• hot_rod
    hot_rod Member Posts: 18,190
    Most likely those a gate valves used to isolate for service. Gate valves are not designed for flow balance, globe or sometimes ball valves are used for balancing.
    There are many types of engineered valves for specific application.
    Bob "hot rod" Rohr
    trainer for Caleffi NA
    Living the hydronic dream
  • Jamie Hall
    Jamie Hall Member Posts: 20,416
    As I mentioned above, the variety of valve designs is staggering. Even in smaller sizes there is quite a selection (just a few: gate, plug, ball, globe, balanced globe, needle; then full port or partial port...) and in larger sizes you can add guillotine (sometimes called slide), cone, bypass gate, bypass ball, butterfly...). It's worth learning how they work and what their advantages and disadvantages are. At one time or another I've seen -- and often specified -- pretty much all of the above!
    Br. Jamie, osb
    Building superintendent/caretaker, 7200 sq. ft. historic house museum with dependencies in New England
    mattmia2
  • ron
    ron Member Posts: 301
    exercise your valves often...

    friends house, rental, built 1980's, water damage from laundry room leaking "globe" valve that was installed when house was built as the hot/cold shutoffs for washing machine, and kitchen sink which are currently frozen and wanting to replace kitchen sink...

    does anyone ever repair these valves? or is the repair in the real world to cut them out and replace with a cheap hydrolevel ball valve mail ordered from sh.com? show me proof that you replace globe valves in the field and i'll paypal you and buy you lunch... wait maybe not paypal my globe valve hatred can get us fined 2500 :)
  • mattmia2
    mattmia2 Member Posts: 7,143
    I usually repair them. i have bib washers and packing string and a wire wheel in my drill press. Less labor than going out and getting one and replacing it. If you maintain the packing in the first place you don't have anything to fix, if you check to see if it is leaking after you operate it.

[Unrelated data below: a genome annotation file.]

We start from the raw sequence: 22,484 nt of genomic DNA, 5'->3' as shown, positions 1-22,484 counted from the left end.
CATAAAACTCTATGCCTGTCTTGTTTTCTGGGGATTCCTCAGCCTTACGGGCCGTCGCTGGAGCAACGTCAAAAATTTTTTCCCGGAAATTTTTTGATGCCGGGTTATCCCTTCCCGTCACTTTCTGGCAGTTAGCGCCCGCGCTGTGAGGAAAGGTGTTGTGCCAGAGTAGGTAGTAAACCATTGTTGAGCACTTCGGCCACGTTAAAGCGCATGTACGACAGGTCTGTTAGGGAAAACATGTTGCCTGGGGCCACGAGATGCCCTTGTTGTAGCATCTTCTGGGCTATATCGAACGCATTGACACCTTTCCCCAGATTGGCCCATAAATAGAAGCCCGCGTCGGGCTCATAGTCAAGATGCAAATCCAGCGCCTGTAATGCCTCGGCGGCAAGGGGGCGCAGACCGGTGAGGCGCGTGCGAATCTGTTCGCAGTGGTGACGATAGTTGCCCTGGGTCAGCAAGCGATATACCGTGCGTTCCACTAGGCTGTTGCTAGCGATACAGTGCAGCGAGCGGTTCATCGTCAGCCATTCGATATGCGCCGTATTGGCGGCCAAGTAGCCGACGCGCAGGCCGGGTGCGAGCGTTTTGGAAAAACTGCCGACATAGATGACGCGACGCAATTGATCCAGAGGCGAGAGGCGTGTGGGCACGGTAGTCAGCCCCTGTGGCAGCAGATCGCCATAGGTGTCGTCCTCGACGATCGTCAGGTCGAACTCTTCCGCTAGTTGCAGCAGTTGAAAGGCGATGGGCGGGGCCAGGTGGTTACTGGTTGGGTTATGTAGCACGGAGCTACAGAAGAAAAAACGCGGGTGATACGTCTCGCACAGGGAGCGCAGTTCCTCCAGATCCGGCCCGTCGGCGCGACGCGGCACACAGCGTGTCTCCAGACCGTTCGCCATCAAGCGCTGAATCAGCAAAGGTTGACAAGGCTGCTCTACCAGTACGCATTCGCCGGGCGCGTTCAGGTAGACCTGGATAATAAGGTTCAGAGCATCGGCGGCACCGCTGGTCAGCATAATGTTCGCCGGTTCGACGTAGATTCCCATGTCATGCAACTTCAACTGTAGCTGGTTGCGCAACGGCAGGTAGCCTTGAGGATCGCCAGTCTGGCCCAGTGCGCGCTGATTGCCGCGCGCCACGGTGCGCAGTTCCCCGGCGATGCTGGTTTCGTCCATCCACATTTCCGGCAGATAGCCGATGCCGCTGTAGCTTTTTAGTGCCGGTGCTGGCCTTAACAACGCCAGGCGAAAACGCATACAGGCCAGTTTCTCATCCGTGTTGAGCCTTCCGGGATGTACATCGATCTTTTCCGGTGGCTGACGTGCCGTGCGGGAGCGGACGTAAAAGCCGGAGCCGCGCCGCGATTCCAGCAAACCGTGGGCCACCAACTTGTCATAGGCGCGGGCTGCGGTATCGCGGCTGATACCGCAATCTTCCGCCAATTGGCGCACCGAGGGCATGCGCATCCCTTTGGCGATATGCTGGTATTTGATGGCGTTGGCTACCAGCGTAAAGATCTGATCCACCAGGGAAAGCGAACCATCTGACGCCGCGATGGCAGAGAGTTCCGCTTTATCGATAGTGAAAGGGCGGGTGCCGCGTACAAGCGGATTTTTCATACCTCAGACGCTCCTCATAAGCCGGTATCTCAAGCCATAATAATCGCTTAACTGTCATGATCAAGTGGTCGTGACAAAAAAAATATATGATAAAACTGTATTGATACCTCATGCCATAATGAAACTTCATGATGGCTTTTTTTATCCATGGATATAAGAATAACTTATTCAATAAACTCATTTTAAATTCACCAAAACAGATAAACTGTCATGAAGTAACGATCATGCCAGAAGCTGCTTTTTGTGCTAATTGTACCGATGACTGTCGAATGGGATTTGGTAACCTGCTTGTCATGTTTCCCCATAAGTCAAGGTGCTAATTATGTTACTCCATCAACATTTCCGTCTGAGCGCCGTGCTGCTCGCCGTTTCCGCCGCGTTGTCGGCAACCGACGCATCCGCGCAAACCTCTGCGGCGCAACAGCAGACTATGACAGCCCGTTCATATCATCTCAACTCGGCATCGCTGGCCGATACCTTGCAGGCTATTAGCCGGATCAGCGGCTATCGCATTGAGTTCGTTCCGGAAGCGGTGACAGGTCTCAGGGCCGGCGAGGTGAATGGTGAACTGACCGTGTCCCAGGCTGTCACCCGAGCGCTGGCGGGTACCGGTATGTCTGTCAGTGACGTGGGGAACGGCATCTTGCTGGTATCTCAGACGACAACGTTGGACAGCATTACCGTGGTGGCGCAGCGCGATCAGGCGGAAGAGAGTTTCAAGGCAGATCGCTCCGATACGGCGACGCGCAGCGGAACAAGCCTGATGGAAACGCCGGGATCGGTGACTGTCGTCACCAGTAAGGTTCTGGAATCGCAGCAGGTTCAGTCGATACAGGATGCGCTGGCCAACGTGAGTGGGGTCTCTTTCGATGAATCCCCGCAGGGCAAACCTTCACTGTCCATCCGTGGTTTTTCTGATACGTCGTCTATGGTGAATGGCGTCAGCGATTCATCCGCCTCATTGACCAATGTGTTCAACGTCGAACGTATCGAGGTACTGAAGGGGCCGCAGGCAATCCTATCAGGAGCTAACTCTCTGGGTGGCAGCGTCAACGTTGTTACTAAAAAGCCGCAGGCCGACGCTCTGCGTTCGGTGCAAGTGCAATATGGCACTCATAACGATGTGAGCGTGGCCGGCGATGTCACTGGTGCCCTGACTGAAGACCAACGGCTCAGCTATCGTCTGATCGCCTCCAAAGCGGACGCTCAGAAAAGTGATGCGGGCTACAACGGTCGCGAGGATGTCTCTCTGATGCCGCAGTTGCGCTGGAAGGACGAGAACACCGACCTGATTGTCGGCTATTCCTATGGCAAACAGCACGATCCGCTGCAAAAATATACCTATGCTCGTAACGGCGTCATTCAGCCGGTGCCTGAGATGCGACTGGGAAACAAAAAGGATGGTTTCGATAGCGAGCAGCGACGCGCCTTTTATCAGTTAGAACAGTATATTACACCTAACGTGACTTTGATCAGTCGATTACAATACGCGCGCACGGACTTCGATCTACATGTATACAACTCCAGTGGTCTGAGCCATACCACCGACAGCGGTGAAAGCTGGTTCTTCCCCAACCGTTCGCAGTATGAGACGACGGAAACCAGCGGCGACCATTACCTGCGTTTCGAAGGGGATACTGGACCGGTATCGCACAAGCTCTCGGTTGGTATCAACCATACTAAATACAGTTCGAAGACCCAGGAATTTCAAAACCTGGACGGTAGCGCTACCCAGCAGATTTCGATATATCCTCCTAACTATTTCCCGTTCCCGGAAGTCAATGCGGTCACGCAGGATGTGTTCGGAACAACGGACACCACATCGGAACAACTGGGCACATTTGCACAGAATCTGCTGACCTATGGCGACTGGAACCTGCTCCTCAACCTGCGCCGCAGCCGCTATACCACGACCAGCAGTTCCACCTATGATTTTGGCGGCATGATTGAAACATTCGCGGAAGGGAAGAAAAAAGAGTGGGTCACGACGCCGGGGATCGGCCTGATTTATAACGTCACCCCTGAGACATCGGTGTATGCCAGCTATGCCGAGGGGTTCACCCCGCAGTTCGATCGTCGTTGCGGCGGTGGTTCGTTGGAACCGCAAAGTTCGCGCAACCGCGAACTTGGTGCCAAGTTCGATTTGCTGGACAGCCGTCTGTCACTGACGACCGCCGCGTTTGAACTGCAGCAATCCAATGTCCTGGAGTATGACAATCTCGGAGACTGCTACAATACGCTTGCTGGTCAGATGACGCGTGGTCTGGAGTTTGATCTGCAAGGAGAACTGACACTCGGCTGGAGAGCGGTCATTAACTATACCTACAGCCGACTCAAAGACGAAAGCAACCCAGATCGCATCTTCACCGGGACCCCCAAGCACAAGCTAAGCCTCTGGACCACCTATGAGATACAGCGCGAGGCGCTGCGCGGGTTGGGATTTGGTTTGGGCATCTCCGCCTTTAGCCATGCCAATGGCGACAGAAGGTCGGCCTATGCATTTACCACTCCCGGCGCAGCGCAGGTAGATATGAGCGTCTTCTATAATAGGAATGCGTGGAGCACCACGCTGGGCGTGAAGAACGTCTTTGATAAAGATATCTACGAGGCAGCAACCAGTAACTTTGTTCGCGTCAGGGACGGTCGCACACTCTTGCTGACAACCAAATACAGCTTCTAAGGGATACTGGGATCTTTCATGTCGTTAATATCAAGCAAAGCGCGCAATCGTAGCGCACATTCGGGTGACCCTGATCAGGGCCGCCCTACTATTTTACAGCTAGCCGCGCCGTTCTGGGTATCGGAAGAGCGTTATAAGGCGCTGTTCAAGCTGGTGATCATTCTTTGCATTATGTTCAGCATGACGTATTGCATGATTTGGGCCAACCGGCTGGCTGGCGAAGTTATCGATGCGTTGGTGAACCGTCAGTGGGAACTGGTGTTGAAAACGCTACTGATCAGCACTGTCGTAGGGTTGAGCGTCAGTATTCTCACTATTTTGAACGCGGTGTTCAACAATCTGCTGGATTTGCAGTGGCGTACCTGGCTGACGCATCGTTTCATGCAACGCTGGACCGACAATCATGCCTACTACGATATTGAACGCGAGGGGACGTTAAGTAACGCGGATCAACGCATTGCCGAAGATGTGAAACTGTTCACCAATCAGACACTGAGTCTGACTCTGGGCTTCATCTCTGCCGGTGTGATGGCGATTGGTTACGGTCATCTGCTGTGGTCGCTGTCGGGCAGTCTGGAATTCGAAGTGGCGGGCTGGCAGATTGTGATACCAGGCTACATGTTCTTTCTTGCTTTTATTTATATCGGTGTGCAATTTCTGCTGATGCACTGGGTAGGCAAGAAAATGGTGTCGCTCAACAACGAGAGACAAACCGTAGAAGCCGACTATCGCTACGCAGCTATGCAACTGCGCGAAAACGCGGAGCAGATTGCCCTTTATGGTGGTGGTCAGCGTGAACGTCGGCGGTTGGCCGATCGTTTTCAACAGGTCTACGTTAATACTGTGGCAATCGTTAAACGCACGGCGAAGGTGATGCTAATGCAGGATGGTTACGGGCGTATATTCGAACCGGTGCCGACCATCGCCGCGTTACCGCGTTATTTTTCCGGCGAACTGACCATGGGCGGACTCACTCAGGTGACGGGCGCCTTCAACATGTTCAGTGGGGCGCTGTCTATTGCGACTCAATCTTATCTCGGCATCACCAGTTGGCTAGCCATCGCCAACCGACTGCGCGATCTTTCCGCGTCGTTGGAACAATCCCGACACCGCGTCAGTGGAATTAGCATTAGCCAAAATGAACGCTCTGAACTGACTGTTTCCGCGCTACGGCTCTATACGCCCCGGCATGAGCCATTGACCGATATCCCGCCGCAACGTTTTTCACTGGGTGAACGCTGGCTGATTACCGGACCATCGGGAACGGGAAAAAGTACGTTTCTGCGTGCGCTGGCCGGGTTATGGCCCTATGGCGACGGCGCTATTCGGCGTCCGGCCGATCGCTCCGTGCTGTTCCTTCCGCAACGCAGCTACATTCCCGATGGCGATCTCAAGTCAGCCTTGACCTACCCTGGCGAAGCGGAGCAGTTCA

• bburd
    bburd Member Posts: 576
    edited November 2022
    @ron be thankful that the builder spent the money to install isolation valves so  you can change your circulators without draining the entire heating system. Many don’t bother. Including the one that installed the boiler in my last house, which was hot water with cast iron radiation, and a huge water volume. 😖🤯

    Bburd
    JUGHNE
  • ron
    ron Member Posts: 301
    bburd said:

    @ron be thankful that the builder spent the money to install isolation valves

    that above pic is not my house. The house I have problems with, quite the example of how to cut corners and dgaf, heating, plumbing, electrical, you name it. ignorance is bliss.

  • HomerJSmith
    HomerJSmith Member Posts: 1,917
    Gate valve aren't used for balancing because of low valve authority.
  • hot_rod
    hot_rod Member Posts: 18,190

    Gate valve aren't used for balancing because of low valve authority.

    and a straight sharp wedge in the flow path.
    Bob "hot rod" Rohr
    trainer for Caleffi NA
    Living the hydronic dream
  • jumper
    jumper Member Posts: 1,911
    Interesting subject is valves. In cold climates redundant water shut off were sometimes specified. If normal shut off fails from freezing then there was some gate valve (knife?) or something that is supposed to cut through ice. The advice in this thread to exercise valves is sound but who does so? Who here exercises her household shut offs annually or even on leap years? Industry used very many butterfly valves. Range was from expensive through to cheapo. How does a good one compare to a pair of cheapo in series? Engineering beginners were assigned to evaluate butterflies for throttles.
  • hot_rod
    hot_rod Member Posts: 18,190
    jumper said:

    Interesting subject is valves. In cold climates redundant water shut off were sometimes specified. If normal shut off fails from freezing then there was some gate valve (knife?) or something that is supposed to cut through ice. The advice in this thread to exercise valves is sound but who does so? Who here exercises her household shut offs annually or even on leap years? Industry used very many butterfly valves. Range was from expensive through to cheapo. How does a good one compare to a pair of cheapo in series? Engineering beginners were assigned to evaluate butterflies for throttles.

    The very best ball valve money could buy will seize just like the least expensive. Maybe less potential to break the stem with a better version.

    I see Nibco pushing 3 piece valves recently, they can be disassembled to clean or repair.

    Again, by a show of hands, who has ever disassembled and reassembled a ball valve for service? Isn't the valve there to isolate and service something downstream? So another valve to isolate the 3 piece valve to service it?

    Maybe in food manufacturing, flowing ketchup through a valve they need to be dissembled occasionally :0
    Bob "hot rod" Rohr
    trainer for Caleffi NA
    Living the hydronic dream
    Long Beach Ed
  • ChrisJ
    ChrisJ Member Posts: 13,863
    jumper said: